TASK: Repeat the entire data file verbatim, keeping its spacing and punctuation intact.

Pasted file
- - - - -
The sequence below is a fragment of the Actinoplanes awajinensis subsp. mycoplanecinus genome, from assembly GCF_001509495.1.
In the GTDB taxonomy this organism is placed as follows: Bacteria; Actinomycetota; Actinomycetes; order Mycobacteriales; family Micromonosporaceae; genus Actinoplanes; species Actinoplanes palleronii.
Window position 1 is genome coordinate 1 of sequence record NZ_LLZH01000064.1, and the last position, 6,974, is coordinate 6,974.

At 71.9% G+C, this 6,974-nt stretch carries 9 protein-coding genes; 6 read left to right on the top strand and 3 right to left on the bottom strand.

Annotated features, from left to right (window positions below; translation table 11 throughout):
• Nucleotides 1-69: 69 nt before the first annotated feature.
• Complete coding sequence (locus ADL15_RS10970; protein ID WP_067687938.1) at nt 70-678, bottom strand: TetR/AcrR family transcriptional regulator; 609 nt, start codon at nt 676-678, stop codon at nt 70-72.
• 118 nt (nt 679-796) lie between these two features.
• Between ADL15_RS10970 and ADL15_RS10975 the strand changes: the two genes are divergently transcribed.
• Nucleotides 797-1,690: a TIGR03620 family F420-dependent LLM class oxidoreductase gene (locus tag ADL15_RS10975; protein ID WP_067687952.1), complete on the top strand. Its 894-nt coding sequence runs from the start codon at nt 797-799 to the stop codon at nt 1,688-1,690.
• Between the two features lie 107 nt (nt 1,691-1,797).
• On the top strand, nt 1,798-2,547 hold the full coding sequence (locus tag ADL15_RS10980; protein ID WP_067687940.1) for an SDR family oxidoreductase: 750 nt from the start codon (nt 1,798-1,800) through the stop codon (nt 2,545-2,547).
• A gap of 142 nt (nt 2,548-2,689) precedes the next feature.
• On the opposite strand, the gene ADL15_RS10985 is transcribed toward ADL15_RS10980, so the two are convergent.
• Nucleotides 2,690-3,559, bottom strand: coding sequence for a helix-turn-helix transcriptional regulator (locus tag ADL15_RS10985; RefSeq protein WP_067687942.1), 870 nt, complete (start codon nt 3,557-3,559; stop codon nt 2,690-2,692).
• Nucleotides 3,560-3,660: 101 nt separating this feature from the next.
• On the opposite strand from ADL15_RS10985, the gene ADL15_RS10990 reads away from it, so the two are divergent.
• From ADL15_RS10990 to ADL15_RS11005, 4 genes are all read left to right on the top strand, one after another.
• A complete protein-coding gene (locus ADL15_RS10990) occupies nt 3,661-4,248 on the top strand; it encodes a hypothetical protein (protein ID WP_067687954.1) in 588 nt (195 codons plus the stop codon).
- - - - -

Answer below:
The sequence below is a fragment of the Actinoplanes awajinensis subsp. mycoplanecinus genome, from assembly GCF_001509495.1.
In the GTDB taxonomy this organism is placed as follows: Bacteria; Actinomycetota; Actinomycetes; order Mycobacteriales; family Micromonosporaceae; genus Actinoplanes; species Actinoplanes palleronii.
Window position 1 is genome coordinate 1 of sequence record NZ_LLZH01000064.1, and the last position, 6,974, is coordinate 6,974.

At 71.9% G+C, this 6,974-nt stretch carries 9 protein-coding genes; 6 read left to right on the top strand and 3 right to left on the bottom strand.

Annotated features, from left to right (window positions below; translation table 11 throughout):
• Nucleotides 1-69: 69 nt before the first annotated feature.
• Complete coding sequence (locus ADL15_RS10970; protein ID WP_067687938.1) at nt 70-678, bottom strand: TetR/AcrR family transcriptional regulator; 609 nt, start codon at nt 676-678, stop codon at nt 70-72.
• 118 nt (nt 679-796) lie between these two features.
• Between ADL15_RS10970 and ADL15_RS10975 the strand changes: the two genes are divergently transcribed.
• Nucleotides 797-1,690: a TIGR03620 family F420-dependent LLM class oxidoreductase gene (locus tag ADL15_RS10975; protein ID WP_067687952.1), complete on the top strand. Its 894-nt coding sequence runs from the start codon at nt 797-799 to the stop codon at nt 1,688-1,690.
• Between the two features lie 107 nt (nt 1,691-1,797).
• On the top strand, nt 1,798-2,547 hold the full coding sequence (locus tag ADL15_RS10980; protein ID WP_067687940.1) for an SDR family oxidoreductase: 750 nt from the start codon (nt 1,798-1,800) through the stop codon (nt 2,545-2,547).
• A gap of 142 nt (nt 2,548-2,689) precedes the next feature.
• On the opposite strand, the gene ADL15_RS10985 is transcribed toward ADL15_RS10980, so the two are convergent.
• Nucleotides 2,690-3,559, bottom strand: coding sequence for a helix-turn-helix transcriptional regulator (locus tag ADL15_RS10985; RefSeq protein WP_067687942.1), 870 nt, complete (start codon nt 3,557-3,559; stop codon nt 2,690-2,692).
• Nucleotides 3,560-3,660: 101 nt separating this feature from the next.
• On the opposite strand from ADL15_RS10985, the gene ADL15_RS10990 reads away from it, so the two are divergent.
• From ADL15_RS10990 to ADL15_RS11005, 4 genes are all read left to right on the top strand, one after another.
• A complete protein-coding gene (locus ADL15_RS10990) occupies nt 3,661-4,248 on the top strand; it encodes a hypothetical protein (protein ID WP_067687954.1) in 588 nt (195 codons plus the stop codon).